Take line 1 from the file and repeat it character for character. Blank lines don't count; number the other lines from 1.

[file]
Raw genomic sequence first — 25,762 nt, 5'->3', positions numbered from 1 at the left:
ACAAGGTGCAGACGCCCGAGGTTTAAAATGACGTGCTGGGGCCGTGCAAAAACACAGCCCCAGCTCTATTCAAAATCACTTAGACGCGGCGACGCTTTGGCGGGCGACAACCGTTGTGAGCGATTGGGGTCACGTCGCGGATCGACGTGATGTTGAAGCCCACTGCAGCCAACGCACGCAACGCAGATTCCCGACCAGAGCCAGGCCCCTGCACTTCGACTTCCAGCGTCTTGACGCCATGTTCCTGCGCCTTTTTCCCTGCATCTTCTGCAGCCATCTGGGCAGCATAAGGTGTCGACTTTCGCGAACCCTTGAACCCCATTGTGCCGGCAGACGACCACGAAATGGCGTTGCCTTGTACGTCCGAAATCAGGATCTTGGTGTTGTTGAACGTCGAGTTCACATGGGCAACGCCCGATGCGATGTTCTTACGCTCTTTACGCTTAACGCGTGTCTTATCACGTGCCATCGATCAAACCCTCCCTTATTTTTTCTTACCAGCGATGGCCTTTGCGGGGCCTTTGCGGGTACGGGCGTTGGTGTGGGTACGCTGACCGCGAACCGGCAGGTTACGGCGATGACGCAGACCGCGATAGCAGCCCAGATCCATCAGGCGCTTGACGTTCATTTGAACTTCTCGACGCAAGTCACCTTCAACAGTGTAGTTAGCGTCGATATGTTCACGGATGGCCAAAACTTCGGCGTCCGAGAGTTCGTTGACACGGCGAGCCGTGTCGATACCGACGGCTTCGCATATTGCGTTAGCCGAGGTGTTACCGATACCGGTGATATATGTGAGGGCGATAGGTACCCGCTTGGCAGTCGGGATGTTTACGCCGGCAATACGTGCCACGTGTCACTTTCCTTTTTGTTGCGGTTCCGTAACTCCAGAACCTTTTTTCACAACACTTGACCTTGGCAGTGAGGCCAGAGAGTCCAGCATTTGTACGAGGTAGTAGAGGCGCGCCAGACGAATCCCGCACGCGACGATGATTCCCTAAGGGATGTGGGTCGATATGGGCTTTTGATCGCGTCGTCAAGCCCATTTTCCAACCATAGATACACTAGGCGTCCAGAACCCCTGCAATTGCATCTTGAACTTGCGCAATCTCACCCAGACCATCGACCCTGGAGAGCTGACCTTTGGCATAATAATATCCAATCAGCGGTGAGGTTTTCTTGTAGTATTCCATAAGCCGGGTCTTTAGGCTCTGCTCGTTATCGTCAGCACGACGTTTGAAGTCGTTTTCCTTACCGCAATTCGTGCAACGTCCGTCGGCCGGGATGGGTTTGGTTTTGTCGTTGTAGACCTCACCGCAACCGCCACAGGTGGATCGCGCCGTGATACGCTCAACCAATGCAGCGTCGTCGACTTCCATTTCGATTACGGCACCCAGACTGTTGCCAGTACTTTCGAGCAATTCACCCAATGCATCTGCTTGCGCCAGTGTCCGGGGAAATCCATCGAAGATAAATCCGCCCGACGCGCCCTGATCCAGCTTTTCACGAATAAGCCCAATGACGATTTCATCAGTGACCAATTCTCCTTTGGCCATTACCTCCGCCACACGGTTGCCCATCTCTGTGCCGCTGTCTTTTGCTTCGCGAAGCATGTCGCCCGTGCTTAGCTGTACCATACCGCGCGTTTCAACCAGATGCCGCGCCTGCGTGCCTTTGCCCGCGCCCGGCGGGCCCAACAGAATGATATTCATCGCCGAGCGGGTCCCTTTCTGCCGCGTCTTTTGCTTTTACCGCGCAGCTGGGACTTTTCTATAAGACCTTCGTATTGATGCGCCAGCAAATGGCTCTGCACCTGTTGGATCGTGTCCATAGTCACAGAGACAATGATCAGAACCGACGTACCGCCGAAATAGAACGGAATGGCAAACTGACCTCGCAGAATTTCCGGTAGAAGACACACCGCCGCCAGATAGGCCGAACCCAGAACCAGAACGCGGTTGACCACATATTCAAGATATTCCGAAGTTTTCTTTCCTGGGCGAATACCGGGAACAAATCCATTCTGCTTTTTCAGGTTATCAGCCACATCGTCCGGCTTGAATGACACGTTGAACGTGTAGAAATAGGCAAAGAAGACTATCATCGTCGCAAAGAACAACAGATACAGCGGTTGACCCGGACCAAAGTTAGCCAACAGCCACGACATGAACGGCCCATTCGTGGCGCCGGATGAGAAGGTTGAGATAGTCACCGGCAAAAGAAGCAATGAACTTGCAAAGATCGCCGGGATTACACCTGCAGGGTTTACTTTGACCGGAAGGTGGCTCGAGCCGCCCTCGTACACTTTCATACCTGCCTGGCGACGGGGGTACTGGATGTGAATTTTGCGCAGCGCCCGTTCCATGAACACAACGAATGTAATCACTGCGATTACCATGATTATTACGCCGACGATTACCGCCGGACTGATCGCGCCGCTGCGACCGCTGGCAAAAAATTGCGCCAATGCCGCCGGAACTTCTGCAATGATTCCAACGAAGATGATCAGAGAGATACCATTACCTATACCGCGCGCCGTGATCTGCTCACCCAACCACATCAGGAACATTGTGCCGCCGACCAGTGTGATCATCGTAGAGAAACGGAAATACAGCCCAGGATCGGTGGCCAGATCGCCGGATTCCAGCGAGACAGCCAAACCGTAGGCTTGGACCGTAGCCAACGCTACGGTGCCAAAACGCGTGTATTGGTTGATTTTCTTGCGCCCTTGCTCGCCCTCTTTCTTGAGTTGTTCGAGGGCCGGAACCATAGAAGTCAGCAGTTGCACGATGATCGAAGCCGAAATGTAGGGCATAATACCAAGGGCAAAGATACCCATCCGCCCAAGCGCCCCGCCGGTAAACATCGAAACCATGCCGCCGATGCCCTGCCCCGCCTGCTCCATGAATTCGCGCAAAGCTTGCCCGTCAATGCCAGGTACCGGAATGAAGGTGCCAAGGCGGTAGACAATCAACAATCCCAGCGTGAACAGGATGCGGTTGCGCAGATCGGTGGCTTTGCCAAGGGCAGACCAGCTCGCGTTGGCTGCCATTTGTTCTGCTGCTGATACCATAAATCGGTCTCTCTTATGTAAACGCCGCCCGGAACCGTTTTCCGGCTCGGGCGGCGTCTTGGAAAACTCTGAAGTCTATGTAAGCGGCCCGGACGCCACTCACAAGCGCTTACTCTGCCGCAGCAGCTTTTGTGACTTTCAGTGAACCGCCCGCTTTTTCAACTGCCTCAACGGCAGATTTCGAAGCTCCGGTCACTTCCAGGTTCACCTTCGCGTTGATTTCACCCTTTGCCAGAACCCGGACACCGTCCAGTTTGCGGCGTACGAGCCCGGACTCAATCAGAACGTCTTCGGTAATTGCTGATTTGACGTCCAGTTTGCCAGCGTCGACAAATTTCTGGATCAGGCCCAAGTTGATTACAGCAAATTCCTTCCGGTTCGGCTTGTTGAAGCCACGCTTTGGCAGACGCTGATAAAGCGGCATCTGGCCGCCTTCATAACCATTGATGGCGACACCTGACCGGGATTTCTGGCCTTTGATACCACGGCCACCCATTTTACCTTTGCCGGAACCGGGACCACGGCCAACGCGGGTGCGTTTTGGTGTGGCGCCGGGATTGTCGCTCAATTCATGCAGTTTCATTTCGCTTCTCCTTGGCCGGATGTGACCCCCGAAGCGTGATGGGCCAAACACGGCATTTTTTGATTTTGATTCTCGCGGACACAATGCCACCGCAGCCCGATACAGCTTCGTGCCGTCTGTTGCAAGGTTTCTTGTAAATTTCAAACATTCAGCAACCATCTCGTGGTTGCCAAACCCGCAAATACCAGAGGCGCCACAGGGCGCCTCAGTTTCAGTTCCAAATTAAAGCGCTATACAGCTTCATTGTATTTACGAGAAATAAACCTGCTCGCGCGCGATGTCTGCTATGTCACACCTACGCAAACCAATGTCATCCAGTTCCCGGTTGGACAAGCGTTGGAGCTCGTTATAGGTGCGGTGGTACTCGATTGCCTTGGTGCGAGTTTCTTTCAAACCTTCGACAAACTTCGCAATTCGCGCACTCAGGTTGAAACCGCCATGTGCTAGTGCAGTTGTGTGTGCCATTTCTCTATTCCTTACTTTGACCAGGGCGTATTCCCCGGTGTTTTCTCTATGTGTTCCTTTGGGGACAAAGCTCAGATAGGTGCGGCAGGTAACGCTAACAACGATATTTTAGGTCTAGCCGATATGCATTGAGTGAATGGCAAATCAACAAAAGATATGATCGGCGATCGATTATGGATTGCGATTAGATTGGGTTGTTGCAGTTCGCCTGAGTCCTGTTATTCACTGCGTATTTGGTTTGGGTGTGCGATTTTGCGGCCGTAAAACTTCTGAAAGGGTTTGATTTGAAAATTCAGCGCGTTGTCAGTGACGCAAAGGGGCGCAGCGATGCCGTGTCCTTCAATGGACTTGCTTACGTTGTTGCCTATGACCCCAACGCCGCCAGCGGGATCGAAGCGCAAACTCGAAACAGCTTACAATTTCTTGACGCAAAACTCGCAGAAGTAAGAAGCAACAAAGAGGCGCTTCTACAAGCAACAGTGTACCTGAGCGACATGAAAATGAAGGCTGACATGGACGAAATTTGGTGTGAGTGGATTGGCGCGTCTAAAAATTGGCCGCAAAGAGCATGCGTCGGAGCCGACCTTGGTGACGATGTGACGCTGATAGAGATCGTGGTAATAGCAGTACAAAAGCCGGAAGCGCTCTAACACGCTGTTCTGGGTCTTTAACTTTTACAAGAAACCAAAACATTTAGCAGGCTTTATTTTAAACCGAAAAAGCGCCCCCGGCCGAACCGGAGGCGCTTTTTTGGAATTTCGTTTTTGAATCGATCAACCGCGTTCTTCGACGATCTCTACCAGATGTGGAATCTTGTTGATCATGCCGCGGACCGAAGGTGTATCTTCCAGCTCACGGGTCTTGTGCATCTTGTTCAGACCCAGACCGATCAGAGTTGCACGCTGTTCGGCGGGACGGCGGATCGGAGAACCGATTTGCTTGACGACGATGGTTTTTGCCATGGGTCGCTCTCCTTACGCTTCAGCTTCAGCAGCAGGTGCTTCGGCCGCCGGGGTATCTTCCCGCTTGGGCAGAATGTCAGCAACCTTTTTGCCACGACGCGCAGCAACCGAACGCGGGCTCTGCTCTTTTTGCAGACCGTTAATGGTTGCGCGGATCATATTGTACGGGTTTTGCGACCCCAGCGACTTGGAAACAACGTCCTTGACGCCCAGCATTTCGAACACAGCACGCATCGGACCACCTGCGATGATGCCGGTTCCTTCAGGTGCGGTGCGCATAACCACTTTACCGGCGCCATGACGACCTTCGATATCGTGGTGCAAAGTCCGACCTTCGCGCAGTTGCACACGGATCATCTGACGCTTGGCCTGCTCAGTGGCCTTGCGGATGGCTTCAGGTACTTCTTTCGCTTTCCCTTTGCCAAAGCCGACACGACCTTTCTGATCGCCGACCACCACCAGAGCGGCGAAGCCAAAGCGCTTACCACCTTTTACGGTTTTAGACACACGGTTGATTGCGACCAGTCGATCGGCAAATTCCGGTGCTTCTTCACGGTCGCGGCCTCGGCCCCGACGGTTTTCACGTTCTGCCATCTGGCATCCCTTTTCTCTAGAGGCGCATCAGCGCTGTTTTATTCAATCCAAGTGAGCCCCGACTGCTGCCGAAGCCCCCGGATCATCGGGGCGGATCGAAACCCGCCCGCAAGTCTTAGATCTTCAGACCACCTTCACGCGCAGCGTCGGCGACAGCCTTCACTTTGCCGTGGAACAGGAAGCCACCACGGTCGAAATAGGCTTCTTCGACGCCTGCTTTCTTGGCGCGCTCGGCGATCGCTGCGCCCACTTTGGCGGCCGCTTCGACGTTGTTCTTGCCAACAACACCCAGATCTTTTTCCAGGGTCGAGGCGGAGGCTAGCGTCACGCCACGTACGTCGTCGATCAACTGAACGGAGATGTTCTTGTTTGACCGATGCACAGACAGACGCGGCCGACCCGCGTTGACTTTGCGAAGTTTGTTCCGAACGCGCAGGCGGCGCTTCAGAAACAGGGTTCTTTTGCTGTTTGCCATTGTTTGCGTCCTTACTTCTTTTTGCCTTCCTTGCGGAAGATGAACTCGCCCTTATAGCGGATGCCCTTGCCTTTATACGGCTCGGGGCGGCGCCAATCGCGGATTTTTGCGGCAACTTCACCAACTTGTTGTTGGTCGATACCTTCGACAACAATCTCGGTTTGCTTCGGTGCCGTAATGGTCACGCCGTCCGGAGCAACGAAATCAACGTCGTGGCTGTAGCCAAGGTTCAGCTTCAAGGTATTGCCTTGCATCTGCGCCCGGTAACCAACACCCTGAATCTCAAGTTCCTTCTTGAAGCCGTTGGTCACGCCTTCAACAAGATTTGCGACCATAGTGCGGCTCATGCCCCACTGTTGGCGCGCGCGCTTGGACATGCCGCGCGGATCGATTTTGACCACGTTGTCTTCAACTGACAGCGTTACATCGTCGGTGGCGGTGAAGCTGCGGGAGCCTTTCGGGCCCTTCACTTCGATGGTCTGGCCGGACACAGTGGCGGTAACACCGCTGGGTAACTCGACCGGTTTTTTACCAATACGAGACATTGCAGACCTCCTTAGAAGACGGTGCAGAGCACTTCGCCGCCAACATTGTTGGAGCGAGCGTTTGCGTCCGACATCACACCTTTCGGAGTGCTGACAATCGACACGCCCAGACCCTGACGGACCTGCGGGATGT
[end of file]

Raw genomic sequence first — 25,762 nt, 5'->3', positions numbered from 1 at the left: